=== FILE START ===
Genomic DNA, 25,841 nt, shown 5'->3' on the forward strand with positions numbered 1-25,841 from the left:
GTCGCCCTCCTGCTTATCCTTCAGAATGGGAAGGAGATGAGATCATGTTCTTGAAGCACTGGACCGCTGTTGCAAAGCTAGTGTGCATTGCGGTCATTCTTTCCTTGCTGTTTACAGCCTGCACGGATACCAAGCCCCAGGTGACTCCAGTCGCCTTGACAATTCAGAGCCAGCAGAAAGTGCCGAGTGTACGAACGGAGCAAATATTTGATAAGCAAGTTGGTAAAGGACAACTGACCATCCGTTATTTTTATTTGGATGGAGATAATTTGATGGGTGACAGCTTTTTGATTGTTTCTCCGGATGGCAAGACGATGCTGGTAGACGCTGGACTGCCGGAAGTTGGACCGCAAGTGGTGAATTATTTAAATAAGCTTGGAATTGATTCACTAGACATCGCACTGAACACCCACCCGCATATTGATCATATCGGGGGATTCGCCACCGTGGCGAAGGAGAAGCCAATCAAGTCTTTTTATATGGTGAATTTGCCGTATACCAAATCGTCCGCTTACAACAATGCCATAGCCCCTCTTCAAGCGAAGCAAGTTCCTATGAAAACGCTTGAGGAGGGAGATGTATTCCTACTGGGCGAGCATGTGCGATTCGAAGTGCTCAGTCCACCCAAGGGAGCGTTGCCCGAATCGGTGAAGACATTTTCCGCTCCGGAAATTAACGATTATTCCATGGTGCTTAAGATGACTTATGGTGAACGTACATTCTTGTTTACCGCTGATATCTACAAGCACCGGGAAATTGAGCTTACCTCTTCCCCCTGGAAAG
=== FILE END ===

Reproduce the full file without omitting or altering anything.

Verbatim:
Genomic DNA, 25,841 nt, shown 5'->3' on the forward strand with positions numbered 1-25,841 from the left:
GTCGCCCTCCTGCTTATCCTTCAGAATGGGAAGGAGATGAGATCATGTTCTTGAAGCACTGGACCGCTGTTGCAAAGCTAGTGTGCATTGCGGTCATTCTTTCCTTGCTGTTTACAGCCTGCACGGATACCAAGCCCCAGGTGACTCCAGTCGCCTTGACAATTCAGAGCCAGCAGAAAGTGCCGAGTGTACGAACGGAGCAAATATTTGATAAGCAAGTTGGTAAAGGACAACTGACCATCCGTTATTTTTATTTGGATGGAGATAATTTGATGGGTGACAGCTTTTTGATTGTTTCTCCGGATGGCAAGACGATGCTGGTAGACGCTGGACTGCCGGAAGTTGGACCGCAAGTGGTGAATTATTTAAATAAGCTTGGAATTGATTCACTAGACATCGCACTGAACACCCACCCGCATATTGATCATATCGGGGGATTCGCCACCGTGGCGAAGGAGAAGCCAATCAAGTCTTTTTATATGGTGAATTTGCCGTATACCAAATCGTCCGCTTACAACAATGCCATAGCCCCTCTTCAAGCGAAGCAAGTTCCTATGAAAACGCTTGAGGAGGGAGATGTATTCCTACTGGGCGAGCATGTGCGATTCGAAGTGCTCAGTCCACCCAAGGGAGCGTTGCCCGAATCGGTGAAGACATTTTCCGCTCCGGAAATTAACGATTATTCCATGGTGCTTAAGATGACTTATGGTGAACGTACATTCTTGTTTACCGCTGATATCTACAAGCACCGGGAAATTGAGCTTACCTCTTCCCCCTGGAAAG